“Many of the [annual] campaigns are going to be hurting this year because companies are not going back to work in the time frame we need them to,” Mina said earlier this year. “You can’t ask for people to make contributions through payroll deduction if they’re working, and it’s very hard to ask people for support when they themselves are hurting for the first time maybe in many years.
“We’ve found that a very significant number of people in the hospitality industry, restaurants, and food and beverage operations are only a shadow of what they once were,” he went on. “And some of them are never going to recover; a lot of support isn’t there.”
Yet, amid these challenges, the UWPV has found new and different ways to meet its mission during this difficult year, and new and different ways to remind people of the importance of its basic mission.
Through efforts ranging from the food-distribution efforts to the Halloween gathering, the agency was able to meet growing need within the community and address the many ways in which the pandemic impacted day-to-day living and overall quality of life.
Mina was especially proud of Project Toybox.
“It was a wonderful thing,” he said of that initiative. “A lot of the kids that live in the urban area don’t have a backyard, they couldn’t go to the park, they weren’t allowed to congregate … so we figured this was a great opportunity to give them something they could do indoors.”
All this came on top of the annual Stuff the Bus program, which, as that name suggests, fills a school bus each August with age-appropriate backpacks with all the school supplies kids need.
This year, the agency filled 2,600 such backpacks, but in this era of COVID, the exercise was quite bit a different than it has been in previous years.
“It was difficult to come by this stuff because it’s usually donated by the public,” said Mina. “People come to Six Flags, and they get a free roller-coaster ride when they bring items for the backbacks. There’s also a huge collection point at the Holyoke Mall. All those things were not allowed this year.”
So the agency relied instead on a large donation from the MassMutual Foundation as well as some money from the COVID-19 Relief Fund to purchase the needed items at a discounted price.
Overall, these various efforts have been a continuation of that golden thread Mina mentioned earlier, a concerted effort to enable individual donors to collectively make a huge difference in the lives of countless people.
“It’s about empowering the masses to do things that they can’t do alone,” said Mina in summing it all up. “That’s why payroll deduction, which has been the hallmark of the United Way since its inception, is so important. It allows people who don’t have money in the bank, who aren’t necessarily individuals of high net worth, to be able to take a little money out of their paycheck every week, so, at the end of the year, they might have a $52 donation. That $52 donation, added together with the other folks at their company who do the same thing and give a dollar a week, ends up being an enormous amount of money. But they could never do that on their own if they had to give a lump sum.”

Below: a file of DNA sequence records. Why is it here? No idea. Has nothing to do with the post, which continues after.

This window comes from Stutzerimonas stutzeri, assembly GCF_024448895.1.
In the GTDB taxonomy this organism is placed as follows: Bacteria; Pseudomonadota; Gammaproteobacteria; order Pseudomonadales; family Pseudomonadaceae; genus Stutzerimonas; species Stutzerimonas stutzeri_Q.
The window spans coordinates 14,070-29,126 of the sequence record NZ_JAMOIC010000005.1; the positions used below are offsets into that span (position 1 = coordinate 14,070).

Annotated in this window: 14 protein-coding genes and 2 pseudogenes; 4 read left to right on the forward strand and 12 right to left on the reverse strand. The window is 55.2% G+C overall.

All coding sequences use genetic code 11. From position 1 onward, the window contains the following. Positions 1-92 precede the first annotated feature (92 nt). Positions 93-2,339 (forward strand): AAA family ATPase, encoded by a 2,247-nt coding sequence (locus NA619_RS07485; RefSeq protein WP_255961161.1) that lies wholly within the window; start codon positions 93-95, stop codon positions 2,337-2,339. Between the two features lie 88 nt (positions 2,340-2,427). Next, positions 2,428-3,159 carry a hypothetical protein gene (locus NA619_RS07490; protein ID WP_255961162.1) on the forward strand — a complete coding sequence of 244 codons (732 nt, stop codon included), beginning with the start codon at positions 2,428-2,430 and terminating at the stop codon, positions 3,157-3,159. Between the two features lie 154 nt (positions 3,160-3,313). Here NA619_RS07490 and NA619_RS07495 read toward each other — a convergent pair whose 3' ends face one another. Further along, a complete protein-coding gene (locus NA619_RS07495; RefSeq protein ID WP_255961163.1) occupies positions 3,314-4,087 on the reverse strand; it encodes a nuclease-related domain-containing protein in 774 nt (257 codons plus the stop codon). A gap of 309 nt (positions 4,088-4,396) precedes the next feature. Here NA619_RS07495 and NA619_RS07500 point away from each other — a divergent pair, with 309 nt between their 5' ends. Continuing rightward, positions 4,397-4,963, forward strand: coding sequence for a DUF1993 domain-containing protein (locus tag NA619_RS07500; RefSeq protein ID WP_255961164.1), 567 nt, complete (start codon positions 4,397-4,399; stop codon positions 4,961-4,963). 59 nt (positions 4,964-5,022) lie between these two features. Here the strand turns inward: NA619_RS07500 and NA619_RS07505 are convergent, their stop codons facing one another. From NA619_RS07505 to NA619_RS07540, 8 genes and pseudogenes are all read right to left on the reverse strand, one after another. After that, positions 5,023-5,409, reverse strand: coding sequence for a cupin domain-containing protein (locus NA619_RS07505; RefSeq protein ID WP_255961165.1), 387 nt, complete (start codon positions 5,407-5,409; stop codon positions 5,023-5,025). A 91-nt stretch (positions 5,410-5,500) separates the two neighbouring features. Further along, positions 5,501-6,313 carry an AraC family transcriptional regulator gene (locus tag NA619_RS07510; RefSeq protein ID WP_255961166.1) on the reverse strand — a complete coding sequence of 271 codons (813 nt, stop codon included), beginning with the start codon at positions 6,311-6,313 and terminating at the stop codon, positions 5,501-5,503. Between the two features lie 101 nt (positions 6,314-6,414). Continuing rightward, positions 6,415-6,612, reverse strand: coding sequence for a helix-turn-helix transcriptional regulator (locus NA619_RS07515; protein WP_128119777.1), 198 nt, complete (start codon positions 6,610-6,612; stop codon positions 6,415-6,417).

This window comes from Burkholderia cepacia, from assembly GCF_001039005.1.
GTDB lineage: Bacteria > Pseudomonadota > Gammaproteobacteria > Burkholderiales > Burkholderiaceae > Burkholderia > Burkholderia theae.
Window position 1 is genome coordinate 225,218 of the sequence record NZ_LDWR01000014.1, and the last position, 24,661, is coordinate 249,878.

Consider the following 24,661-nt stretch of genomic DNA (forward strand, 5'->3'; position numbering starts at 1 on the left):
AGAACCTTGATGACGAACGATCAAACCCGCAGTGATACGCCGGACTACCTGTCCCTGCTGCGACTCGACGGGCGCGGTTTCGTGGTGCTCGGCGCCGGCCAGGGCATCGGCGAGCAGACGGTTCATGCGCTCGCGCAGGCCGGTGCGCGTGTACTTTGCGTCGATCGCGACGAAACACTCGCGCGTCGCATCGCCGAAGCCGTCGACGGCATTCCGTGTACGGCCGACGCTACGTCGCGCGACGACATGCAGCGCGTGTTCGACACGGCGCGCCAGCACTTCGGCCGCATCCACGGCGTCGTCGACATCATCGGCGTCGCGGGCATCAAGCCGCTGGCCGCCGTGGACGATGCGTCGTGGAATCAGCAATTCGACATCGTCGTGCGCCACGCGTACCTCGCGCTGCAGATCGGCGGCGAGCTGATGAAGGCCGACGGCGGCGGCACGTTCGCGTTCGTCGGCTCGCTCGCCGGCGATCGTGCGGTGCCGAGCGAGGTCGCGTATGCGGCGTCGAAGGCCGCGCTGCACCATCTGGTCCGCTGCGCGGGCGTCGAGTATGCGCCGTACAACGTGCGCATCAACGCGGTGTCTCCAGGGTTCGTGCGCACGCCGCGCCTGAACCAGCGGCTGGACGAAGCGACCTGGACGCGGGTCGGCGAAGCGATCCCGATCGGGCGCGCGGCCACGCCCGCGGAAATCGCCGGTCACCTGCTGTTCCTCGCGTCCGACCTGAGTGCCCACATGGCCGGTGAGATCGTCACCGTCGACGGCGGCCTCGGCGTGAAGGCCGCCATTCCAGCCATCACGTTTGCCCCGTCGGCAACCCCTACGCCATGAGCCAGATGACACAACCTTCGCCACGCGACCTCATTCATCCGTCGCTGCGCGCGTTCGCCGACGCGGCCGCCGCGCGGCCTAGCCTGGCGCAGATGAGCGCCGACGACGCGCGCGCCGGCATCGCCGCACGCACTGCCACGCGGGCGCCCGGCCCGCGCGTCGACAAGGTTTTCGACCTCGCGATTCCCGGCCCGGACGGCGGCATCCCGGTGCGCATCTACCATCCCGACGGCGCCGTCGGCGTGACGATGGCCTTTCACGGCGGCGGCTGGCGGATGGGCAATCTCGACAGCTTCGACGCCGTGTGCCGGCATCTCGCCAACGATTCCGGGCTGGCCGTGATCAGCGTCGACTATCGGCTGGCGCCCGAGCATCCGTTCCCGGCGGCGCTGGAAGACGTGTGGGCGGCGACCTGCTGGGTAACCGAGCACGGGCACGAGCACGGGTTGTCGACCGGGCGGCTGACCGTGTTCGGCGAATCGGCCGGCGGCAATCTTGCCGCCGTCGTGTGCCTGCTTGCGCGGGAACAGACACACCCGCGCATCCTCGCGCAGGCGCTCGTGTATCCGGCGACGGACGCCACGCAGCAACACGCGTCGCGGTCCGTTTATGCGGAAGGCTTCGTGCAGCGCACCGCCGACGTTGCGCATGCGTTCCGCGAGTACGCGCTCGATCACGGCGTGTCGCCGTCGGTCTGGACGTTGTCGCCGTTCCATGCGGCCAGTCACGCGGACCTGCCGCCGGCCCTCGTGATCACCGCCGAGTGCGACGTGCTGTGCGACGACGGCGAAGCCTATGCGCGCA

Finding a Way
Looking to the future, though, payroll deduction is becoming a less-effective way to raise money, for those reasons mentioned earlier, he said. Meanwhile, instead of channeling funds to other agencies, the United Way will be looking to provide more direct services to the residents of this region.
“We just finished a needs assessment, and 90% of the respondents were donors, and of those 90%, 82% thought that the model we had of funding agencies to do good work, to be a middleman of sorts, was not a model that is modern; it’s not a model that they’re willing to continue to support at the levels that they have in the past.
“They want to know that their contribution is directly impacting things,” he went on. “So we looked at the areas that these donors were identifying as gaps, and we put that together with some intelligence work we did on our own, plus what other agencies were telling us, and we identified three huge gaps that we’re going to fill: food insecurity, continuation and expansion of the call-to-talk and Mass 211 lines, and youth-development programs.
“These are our core areas,” he explained. “The survey only reinforced what we already knew — that our niche is basic human needs and helping people improve their quality of life.”
Looking ahead to 2021, Mina said it will be a milestone year for the United Way, and the occasion will be marked in a number of ways.
But for many of the region’s residents, there won’t be much to celebrate. Indeed, while 2020 was the roughest year in memory for many, the coming months are projected to be in some ways even worse as those basic human needs he mentioned continue to mount, healthcare issues multiply because of the many effects of the pandemic, and resources become more scarce.
“There’s going to be a major shortfall in resources in the next year because COVID is having devastating effects on our economy as well as our health,” he said. “But we’ll figure out a way to deal with it; we’ll figure out a way to continue doing our job. We’ve faced tough times before — we’ve faced World War I, World War II, the Korean conflict, Vietnam, the ’60s … we’ve been there through all these things, and we’ll be there through this, too.”
Figuring out a way and doing its job. This is what the United Way of Pioneer Valley has been doing for a century now. And as its second century starts, this track record of success is certainly worth celebrating.
George O’Brien can be reached at [email protected]